Faster returns on 'leaf economics' and different biogeochemical niche in invasive compared with native plant species

Josep Penuelas, Jordi Sardans, Joan Llusià, Susan M. Owen, Jofre Carnicer, Thomas W. Giambelluca, Enrico L. Rezende, Mashuri Waite, Ülo Niinemets

    Research output: Contribution to journalArticleResearchpeer-review

    123 Citations (Scopus)


    Plant-invasive success is one of the most important current global changes in the biosphere. To understand which factors explain such success, we compared the foliar traits of 41 native and 47 alien-invasive plant species in Oahu Island (Hawaii), a location with a highly endemic flora that has evolved in isolation and is currently vulnerable to invasions by exotic plant species. Foliar traits, which in most cases presented significant phylogenetic signal, i.e. closely related species tended to resemble each other due to shared ancestry, separated invasive from native species. Invasive species had lower leaf mass per area and enhanced capacities in terms of productivity (photosynthetic capacity) and nutrient capture both of macro- (N, P, K) and microelements (Fe, Ni, Cu and Zn). All these differences remain highly significant after removing the effects of phylogenetic history. Alien-invasive species did not show higher efficiency at using limiting nutrient resources, but they got faster leaf economics returns and occupied a different biogeochemical niche, which helps to explain the success of invasive plants and suggests that potential increases in soil nutrient availability might favor further invasive plant success. © 2009 Blackwell Publishing Ltd.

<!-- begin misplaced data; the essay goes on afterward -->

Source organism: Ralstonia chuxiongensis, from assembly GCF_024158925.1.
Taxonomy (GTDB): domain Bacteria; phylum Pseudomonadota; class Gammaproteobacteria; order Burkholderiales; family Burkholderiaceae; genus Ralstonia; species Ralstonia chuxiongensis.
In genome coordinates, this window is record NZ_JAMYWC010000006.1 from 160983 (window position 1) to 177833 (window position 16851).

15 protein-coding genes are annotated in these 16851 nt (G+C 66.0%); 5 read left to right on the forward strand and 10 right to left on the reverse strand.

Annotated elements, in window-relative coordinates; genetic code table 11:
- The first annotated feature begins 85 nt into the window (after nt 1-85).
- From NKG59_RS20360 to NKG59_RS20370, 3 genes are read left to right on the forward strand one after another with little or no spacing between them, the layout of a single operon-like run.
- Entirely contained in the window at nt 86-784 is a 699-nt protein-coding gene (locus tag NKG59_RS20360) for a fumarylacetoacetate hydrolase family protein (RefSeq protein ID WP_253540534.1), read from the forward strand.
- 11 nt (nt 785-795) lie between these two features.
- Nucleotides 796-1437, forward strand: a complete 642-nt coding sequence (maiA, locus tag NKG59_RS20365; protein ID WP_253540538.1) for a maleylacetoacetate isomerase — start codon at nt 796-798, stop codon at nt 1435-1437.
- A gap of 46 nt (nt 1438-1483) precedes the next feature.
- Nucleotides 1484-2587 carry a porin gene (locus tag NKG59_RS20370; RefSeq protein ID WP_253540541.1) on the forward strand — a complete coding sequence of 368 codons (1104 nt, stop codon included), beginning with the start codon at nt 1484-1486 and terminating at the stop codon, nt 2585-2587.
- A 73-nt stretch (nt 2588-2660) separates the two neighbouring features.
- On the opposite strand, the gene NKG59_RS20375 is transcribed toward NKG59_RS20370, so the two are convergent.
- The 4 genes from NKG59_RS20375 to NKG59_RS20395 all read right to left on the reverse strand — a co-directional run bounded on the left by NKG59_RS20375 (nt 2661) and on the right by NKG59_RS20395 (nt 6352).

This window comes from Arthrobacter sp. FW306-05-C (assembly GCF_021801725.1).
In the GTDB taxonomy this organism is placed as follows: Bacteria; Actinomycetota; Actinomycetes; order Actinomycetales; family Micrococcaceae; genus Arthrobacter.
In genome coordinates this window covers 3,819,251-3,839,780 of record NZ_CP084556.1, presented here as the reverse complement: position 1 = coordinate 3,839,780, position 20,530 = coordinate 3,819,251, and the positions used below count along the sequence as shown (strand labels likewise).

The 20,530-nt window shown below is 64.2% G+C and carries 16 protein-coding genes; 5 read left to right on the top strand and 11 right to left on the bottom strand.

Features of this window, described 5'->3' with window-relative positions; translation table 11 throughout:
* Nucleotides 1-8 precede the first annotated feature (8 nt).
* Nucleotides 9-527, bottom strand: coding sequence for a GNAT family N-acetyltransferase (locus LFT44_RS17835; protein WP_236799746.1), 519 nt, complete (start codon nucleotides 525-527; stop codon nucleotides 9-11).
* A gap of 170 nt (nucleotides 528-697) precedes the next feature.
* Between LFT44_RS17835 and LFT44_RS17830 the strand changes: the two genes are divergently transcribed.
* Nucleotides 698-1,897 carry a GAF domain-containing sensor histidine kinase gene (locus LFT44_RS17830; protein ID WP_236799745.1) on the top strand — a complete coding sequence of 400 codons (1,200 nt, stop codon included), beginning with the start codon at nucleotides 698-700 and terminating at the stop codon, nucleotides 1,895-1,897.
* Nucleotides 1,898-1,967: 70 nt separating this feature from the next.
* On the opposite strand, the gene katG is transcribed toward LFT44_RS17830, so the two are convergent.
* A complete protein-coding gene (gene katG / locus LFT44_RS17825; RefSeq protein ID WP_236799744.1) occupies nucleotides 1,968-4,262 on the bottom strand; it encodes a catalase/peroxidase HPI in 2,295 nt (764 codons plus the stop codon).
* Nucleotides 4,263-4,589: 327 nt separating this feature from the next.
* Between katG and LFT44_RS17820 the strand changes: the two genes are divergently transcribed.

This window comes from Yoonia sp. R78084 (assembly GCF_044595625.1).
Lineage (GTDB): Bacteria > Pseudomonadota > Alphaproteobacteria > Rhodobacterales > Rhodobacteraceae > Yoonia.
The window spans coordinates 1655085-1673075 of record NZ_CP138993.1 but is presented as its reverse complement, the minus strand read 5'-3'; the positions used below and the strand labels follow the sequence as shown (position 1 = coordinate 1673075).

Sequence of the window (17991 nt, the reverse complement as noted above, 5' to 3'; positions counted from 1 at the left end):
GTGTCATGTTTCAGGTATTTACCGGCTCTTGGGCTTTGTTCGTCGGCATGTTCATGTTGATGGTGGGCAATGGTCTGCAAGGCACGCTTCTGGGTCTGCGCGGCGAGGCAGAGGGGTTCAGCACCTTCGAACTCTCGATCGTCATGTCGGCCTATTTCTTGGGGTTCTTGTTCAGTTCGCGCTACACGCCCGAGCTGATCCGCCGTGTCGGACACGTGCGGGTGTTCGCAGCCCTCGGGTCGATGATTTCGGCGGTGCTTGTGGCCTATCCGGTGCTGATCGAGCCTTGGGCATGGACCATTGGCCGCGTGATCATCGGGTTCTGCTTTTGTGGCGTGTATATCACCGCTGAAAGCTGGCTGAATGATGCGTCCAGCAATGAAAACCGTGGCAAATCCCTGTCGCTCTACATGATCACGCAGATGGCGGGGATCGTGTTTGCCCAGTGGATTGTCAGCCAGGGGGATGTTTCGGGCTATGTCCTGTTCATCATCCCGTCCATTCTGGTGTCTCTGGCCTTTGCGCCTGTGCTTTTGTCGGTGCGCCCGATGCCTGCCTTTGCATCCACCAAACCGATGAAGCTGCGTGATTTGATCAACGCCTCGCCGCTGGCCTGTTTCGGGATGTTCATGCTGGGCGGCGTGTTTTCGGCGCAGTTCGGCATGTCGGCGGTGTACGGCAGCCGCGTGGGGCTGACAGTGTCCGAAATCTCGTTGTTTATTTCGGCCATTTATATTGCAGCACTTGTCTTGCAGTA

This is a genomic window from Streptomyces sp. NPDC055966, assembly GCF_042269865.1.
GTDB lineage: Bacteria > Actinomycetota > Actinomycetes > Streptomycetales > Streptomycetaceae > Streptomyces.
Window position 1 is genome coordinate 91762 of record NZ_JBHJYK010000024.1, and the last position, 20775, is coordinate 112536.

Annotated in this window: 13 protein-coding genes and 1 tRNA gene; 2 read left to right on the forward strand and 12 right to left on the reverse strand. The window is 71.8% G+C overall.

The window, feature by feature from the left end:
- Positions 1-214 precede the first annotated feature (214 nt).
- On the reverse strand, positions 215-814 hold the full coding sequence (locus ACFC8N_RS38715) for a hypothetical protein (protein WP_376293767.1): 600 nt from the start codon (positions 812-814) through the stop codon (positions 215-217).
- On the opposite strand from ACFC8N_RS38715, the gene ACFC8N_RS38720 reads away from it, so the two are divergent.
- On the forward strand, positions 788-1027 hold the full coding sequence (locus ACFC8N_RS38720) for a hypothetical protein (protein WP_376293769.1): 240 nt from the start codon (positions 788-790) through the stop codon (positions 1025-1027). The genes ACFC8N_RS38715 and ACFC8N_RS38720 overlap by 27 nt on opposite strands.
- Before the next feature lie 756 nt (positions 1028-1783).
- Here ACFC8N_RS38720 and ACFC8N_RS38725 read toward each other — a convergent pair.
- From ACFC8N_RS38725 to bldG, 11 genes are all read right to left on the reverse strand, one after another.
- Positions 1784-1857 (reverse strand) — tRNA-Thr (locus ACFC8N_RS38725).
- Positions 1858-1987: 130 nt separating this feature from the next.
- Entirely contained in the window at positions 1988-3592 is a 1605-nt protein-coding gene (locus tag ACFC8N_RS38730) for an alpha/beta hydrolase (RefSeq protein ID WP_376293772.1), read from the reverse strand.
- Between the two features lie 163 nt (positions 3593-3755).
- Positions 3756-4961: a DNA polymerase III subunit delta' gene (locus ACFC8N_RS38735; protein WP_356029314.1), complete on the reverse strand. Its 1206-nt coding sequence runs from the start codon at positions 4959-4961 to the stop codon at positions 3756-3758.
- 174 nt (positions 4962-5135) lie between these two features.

Original languageEnglish
    Pages (from-to)2171-2185
    JournalGlobal Change Biology
    Issue number8
    Publication statusPublished - 1 Jan 2010


    • Biogeochemical niche
    • Hawaiian flora
    • Invasive success
    • Leaf economics
    • Leaf elemental composition
    • LMA
    • Nutrient stoichiometry
    • Photosynthetic capacity

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